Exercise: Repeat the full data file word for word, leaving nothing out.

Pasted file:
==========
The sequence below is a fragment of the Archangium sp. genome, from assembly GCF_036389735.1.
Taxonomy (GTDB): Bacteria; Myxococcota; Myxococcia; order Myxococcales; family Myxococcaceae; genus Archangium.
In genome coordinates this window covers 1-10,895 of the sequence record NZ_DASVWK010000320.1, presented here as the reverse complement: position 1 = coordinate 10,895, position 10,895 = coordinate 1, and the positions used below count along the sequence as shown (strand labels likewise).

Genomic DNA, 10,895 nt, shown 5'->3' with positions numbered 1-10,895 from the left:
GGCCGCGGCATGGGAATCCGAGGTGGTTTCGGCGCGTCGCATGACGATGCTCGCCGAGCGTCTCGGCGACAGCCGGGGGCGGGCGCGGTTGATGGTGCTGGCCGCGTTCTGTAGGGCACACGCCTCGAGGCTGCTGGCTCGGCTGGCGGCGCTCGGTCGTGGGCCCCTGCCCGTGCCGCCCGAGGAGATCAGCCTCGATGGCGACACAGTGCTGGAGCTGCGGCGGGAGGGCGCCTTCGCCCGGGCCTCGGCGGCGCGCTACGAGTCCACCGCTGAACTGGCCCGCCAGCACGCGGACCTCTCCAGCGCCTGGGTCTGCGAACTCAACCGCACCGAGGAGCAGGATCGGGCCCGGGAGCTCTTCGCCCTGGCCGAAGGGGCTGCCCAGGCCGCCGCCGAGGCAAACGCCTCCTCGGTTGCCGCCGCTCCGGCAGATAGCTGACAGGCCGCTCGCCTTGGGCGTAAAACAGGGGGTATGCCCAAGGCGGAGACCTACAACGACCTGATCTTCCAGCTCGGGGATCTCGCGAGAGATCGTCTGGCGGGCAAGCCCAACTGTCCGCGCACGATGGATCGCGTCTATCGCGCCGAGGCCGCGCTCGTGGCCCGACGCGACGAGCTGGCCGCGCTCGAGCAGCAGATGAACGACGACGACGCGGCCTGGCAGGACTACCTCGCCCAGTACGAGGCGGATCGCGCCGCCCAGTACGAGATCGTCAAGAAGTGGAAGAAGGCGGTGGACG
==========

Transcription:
The sequence below is a fragment of the Archangium sp. genome, from assembly GCF_036389735.1.
Taxonomy (GTDB): Bacteria; Myxococcota; Myxococcia; order Myxococcales; family Myxococcaceae; genus Archangium.
In genome coordinates this window covers 1-10,895 of the sequence record NZ_DASVWK010000320.1, presented here as the reverse complement: position 1 = coordinate 10,895, position 10,895 = coordinate 1, and the positions used below count along the sequence as shown (strand labels likewise).

Genomic DNA, 10,895 nt, shown 5'->3' with positions numbered 1-10,895 from the left:
GGCCGCGGCATGGGAATCCGAGGTGGTTTCGGCGCGTCGCATGACGATGCTCGCCGAGCGTCTCGGCGACAGCCGGGGGCGGGCGCGGTTGATGGTGCTGGCCGCGTTCTGTAGGGCACACGCCTCGAGGCTGCTGGCTCGGCTGGCGGCGCTCGGTCGTGGGCCCCTGCCCGTGCCGCCCGAGGAGATCAGCCTCGATGGCGACACAGTGCTGGAGCTGCGGCGGGAGGGCGCCTTCGCCCGGGCCTCGGCGGCGCGCTACGAGTCCACCGCTGAACTGGCCCGCCAGCACGCGGACCTCTCCAGCGCCTGGGTCTGCGAACTCAACCGCACCGAGGAGCAGGATCGGGCCCGGGAGCTCTTCGCCCTGGCCGAAGGGGCTGCCCAGGCCGCCGCCGAGGCAAACGCCTCCTCGGTTGCCGCCGCTCCGGCAGATAGCTGACAGGCCGCTCGCCTTGGGCGTAAAACAGGGGGTATGCCCAAGGCGGAGACCTACAACGACCTGATCTTCCAGCTCGGGGATCTCGCGAGAGATCGTCTGGCGGGCAAGCCCAACTGTCCGCGCACGATGGATCGCGTCTATCGCGCCGAGGCCGCGCTCGTGGCCCGACGCGACGAGCTGGCCGCGCTCGAGCAGCAGATGAACGACGACGACGCGGCCTGGCAGGACTACCTCGCCCAGTACGAGGCGGATCGCGCCGCCCAGTACGAGATCGTCAAGAAGTGGAAGAAGGCGGTGGACG